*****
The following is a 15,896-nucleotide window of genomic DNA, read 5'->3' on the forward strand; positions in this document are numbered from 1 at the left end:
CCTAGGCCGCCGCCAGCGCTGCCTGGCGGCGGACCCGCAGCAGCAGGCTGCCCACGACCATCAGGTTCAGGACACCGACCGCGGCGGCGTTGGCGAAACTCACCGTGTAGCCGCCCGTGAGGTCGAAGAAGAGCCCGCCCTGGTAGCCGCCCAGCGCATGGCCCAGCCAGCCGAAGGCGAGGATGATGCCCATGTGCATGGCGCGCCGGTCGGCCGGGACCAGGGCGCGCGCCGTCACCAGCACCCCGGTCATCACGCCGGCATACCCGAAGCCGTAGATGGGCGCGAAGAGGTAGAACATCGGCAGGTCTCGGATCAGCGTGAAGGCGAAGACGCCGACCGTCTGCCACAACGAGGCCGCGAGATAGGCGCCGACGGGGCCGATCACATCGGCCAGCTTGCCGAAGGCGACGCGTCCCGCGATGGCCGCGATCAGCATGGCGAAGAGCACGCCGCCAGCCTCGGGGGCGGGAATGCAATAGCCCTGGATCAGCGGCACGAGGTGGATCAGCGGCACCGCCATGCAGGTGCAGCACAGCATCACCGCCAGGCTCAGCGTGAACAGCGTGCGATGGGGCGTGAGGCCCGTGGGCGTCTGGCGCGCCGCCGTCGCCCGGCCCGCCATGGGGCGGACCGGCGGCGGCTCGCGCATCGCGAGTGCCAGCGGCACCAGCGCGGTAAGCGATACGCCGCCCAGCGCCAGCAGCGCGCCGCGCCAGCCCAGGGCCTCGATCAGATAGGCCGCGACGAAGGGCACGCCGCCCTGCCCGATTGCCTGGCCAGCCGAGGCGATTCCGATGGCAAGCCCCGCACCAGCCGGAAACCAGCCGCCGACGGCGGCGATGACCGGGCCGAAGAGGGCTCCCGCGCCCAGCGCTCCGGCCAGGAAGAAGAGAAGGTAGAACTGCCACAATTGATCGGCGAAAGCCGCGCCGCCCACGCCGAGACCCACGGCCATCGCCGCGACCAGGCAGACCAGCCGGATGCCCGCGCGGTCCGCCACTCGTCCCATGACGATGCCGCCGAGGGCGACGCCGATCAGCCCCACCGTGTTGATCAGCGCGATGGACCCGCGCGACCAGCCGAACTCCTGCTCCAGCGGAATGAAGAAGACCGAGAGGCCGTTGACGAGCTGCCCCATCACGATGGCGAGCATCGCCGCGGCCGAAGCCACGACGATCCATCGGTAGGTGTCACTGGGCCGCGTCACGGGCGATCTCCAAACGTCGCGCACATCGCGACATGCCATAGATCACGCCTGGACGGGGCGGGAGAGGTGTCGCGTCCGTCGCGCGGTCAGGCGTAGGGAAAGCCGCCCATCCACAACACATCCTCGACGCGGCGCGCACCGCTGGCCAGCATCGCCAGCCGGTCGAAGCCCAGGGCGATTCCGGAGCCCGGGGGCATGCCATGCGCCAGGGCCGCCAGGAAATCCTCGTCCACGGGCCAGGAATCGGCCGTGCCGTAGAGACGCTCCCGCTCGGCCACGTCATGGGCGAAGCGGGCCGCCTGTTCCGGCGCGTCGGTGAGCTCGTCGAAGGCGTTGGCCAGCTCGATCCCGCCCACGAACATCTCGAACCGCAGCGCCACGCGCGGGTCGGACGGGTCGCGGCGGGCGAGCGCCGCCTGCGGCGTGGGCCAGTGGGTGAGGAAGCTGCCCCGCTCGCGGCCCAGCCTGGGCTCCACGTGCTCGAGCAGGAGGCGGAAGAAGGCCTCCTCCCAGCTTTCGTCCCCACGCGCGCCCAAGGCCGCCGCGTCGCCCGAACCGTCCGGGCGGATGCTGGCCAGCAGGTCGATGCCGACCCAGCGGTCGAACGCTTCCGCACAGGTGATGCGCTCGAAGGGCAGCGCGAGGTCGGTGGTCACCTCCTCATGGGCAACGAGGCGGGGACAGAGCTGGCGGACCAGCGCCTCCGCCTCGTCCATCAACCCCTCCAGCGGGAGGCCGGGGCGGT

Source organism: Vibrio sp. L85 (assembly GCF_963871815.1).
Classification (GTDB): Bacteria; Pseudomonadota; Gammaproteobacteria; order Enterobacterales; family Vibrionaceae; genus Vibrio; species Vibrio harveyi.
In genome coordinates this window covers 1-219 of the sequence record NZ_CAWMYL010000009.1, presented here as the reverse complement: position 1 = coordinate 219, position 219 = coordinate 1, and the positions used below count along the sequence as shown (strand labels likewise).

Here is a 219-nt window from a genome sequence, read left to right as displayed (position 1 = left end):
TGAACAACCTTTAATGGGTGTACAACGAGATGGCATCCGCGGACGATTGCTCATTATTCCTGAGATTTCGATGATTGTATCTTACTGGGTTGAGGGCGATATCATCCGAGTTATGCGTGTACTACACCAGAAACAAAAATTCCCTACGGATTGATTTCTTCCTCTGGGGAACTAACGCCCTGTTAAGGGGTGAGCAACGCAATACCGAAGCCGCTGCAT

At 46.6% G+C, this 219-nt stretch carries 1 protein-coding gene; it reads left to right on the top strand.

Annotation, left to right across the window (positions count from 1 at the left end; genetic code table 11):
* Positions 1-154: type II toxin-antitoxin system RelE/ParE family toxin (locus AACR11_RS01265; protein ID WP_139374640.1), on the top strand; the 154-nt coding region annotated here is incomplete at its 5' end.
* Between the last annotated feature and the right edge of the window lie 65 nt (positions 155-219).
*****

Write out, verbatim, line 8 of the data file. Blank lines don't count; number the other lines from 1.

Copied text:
At 46.6% G+C, this 219-nt stretch carries 1 protein-coding gene; it reads left to right on the top strand.